ABBATH – Abbath
Much can be said about Immortal and their influence in extreme metal. The first Immortal record released in 1992 is one of the cornerstones of the second wave of black metal and Norwegian black metal, and founding member/frontman Olve ‘Abbath Doom Occulta’ has long been recognized as an integral part of the genre as a whole.
After a long strung-out lawsuit and the split of Immortal early 2015, Abbath announced that he was writing new music to be released as his own project with a new lineup consisting of ex-Gorgoroth and ex-Audrey Horne bass player Tom ‘King ov Hell’ Visnes and Kevin ‘Creature’ Foley (Benighted and sessions for Sabaton, Sepultura, Decapitated etc) on drums. Per Valla of Vredehammer was recruited as lead guitarist, although Per and Kevin both quit on their own accord at the end of the year.
Now, I’m not a fan of ‘trve’ ‘kvlt’ raw black metal. Riffs that sound like it was recorded in a single take in a dark basement with an 8-bit recorder. Although the last Immortal release ‘All Shall Fall’ was well produced and generally a solid release, I was extremely apprehensive about the new Abbath album. One listen of the first single released, ‘Count The Dead’ changed all that.
The debut S/T release from Season of Mist records is a blistering exhibition of black metal done right. Grim, frostbitten and a chokehold on all you hold dear. From the first track ‘To War!’ to the album closer ‘Endless,’ Abbath shows that he, indeed, the grandmeister of black metal. His signature croaks over jagged thrashy riffs form a very trademarked sound – there’s a hint of subtle melody but you’d be hard pressed to notice it over the crushing drums and the barrage of riffs thrown at you. ‘To War!,’ ‘Winterbane’ and ‘Count the Dead’ are fast and straightforward; ‘Fenrir Hunts’ is a throwback to early Norwegian black metal with gravity blasts soaring screeches, while ‘Ocean of Wounds’ and ‘Root of the Mountain’ are mid-tempo sway-your-head-and-bang-your-head tracks. Not taking away from any of the tracks – they’re all fantastic but personally, I found that ‘Winterbane’ stands apart and is probably the best representation of what the album is; fast riffage, destructive drumming and a rather elegant acoustic guitar at the end of the track.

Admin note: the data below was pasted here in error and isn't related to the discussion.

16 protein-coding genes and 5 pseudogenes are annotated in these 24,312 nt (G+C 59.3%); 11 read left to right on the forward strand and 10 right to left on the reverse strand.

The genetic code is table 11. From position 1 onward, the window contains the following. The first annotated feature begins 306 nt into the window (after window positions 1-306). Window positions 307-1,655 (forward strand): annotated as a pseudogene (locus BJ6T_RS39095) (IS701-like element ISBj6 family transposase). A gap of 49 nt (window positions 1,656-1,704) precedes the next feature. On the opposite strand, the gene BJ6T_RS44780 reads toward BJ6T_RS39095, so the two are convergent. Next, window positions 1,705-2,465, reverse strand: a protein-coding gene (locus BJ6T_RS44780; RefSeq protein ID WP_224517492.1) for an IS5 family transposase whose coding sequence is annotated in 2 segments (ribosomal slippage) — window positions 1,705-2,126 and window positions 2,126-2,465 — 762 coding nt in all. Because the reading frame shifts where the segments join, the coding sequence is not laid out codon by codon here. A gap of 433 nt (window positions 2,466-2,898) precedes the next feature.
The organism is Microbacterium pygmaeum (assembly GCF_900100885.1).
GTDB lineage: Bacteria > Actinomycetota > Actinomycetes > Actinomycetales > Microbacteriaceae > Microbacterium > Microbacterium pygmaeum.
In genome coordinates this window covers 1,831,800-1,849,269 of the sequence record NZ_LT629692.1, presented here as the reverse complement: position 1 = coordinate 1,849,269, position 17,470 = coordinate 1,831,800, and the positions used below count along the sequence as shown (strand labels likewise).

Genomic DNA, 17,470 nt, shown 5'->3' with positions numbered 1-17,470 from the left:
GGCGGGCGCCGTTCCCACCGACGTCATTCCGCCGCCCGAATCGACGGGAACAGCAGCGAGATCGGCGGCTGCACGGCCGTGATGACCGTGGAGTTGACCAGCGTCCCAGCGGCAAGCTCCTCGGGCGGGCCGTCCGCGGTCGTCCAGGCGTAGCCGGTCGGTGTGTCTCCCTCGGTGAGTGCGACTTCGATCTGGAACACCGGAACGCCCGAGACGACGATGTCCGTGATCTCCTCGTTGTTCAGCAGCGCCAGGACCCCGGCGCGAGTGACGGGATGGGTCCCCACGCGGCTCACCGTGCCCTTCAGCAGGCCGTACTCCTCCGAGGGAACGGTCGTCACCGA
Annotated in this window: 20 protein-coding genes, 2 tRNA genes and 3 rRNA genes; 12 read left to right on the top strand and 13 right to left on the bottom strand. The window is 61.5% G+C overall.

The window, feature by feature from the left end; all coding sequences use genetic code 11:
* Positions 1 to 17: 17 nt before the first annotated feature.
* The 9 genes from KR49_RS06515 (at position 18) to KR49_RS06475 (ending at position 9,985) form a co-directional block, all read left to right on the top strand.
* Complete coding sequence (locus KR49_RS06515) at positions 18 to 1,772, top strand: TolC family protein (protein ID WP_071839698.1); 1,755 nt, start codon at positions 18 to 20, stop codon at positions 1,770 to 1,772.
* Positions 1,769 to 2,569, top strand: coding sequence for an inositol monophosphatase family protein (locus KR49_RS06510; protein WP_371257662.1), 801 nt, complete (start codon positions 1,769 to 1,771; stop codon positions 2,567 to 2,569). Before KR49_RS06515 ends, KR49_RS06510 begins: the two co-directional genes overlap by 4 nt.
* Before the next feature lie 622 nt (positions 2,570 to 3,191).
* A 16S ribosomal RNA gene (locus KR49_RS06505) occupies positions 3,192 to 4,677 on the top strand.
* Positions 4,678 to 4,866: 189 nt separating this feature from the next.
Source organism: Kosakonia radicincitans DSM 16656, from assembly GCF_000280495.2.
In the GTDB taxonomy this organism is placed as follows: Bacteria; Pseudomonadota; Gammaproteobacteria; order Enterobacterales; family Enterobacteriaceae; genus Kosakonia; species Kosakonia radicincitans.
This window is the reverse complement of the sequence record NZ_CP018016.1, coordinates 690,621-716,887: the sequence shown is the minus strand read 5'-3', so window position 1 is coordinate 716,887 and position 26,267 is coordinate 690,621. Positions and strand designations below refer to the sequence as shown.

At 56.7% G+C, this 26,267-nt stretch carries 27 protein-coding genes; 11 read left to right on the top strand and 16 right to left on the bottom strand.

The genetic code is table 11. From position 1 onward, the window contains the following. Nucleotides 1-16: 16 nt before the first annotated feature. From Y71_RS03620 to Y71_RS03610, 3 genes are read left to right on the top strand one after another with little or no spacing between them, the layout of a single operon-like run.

The crisp production is what really sells me on the record – everything is crystal clear, there’s no dark, dirty dungeon echo; it’s black metal for the modern age and I’m digging this. Is it too early to name the top contenders for ‘Album of the Year’ 2016?